ALPB Forum Online

ALPB => Your Turn => Topic started by: mariemeyer on September 11, 2018, 11:57:35 AM

Title: 9/11
Post by: mariemeyer on September 11, 2018, 11:57:35 AM
Yesterday Bill and I made our first visit to the 9/11 Memorial and the Museum where pictures of the day and artifacts are on display. At the time the horrific events took place our focus was on the families who lost loved ones.  Yesterday's visit directed us to the heroism of persons in the buildings who gave their life helping others escape and on the first responders who selflessly rushed in to rescue people.   

Many thoughts came to mind as Bill and I silently drove home. The first was a deep sense of appreciation for our nation and  how her people came together on that day. Until reading the personal stories of how men and women on the the scene gave of themselves I did not fully grasp the reality what happened that day in NYC, Washington DC and PA.  Listening to voice of passengers on the planes, persons in the building and families trying to connect with loved ones was deeply moving.  I would encourage anyone who plans a trip to NYC to include the 9/11 Museum on you list of places to visit.

I would be remiss if I did not express a word of thanks and appreciation for David Benke's presence at the prayer memorial following 9/11.  He spoke the prayer of many Christians asking God to be with the families of those who lost loved one and to give our country wisdom and strength in responding to the tragedy.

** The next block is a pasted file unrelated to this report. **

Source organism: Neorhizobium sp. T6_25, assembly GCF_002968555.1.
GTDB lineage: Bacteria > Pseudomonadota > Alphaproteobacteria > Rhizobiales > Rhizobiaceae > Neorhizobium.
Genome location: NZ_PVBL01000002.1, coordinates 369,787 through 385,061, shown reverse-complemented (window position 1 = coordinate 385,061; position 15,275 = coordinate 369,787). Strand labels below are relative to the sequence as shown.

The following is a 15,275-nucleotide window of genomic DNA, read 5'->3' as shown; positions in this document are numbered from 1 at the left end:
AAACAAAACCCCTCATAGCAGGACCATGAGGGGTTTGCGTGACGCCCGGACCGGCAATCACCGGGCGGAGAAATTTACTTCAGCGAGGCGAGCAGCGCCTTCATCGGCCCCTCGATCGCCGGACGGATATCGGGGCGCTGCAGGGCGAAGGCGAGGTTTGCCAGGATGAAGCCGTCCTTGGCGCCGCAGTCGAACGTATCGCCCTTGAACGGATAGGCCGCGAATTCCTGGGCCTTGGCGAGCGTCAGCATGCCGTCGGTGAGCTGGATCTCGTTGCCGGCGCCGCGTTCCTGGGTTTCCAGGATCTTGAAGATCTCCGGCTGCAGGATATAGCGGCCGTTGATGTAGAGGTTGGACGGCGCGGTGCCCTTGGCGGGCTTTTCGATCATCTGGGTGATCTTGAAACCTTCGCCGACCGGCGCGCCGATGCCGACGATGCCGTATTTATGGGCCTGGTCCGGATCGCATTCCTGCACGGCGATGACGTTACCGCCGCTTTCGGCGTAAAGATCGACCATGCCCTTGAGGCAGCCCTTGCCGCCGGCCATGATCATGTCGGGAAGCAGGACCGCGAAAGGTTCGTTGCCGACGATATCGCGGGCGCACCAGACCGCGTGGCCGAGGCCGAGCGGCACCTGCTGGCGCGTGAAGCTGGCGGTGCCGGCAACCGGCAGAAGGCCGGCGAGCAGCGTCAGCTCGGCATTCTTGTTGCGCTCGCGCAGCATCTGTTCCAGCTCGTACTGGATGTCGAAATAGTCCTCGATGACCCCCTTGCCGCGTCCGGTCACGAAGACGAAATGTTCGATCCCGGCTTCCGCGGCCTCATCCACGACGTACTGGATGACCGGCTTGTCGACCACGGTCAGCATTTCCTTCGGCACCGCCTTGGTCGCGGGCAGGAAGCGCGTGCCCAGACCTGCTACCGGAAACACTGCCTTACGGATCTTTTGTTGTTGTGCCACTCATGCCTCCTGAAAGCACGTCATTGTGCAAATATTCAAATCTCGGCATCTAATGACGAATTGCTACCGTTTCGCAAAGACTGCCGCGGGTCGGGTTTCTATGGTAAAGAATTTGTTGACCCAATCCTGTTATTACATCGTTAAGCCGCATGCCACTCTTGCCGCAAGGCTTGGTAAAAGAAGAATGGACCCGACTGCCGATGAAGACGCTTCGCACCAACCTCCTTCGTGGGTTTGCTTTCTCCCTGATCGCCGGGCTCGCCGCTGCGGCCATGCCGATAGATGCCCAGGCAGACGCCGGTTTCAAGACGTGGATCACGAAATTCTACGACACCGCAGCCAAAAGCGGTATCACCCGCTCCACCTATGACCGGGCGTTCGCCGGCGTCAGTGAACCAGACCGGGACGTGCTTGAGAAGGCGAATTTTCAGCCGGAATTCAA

Marie Meyer

Title: Re: 9/11
Post by: Donald_Kirchner on September 11, 2018, 01:05:08 PM
I always remember Peggy Noonan's powerful column regarding that day.

Unfortunately, the LCMS could have done without David Benke's presence at the prayer memorial following 9/11.

Title: Re: 9/11
Post by: peter_speckhard on September 11, 2018, 03:41:36 PM
I think that day marked the end of an era of world history. Basically from the dropping of the first atomic bomb until 9/11 there was a sense of a new type of warfare, a polarized world with localized skirmishes on various fronts, but the threat of annihilation keeping them somewhat contained. When the Soviets lost the Cold War, there was a sort of a "what next" sense of things that lasted a decade. There have even been articles lately reminding everyone of the "end of history" thesis was that widely popular in the 1990's. I think 9/11 introduced the next thing in history, and people are still struggling to adjust to the new dynamic. Amid all the anger and hurt and patriotism and heroism, there was also a deep sense of existential confusion and numbness, as though the world had changed but it was hard to say how exactly.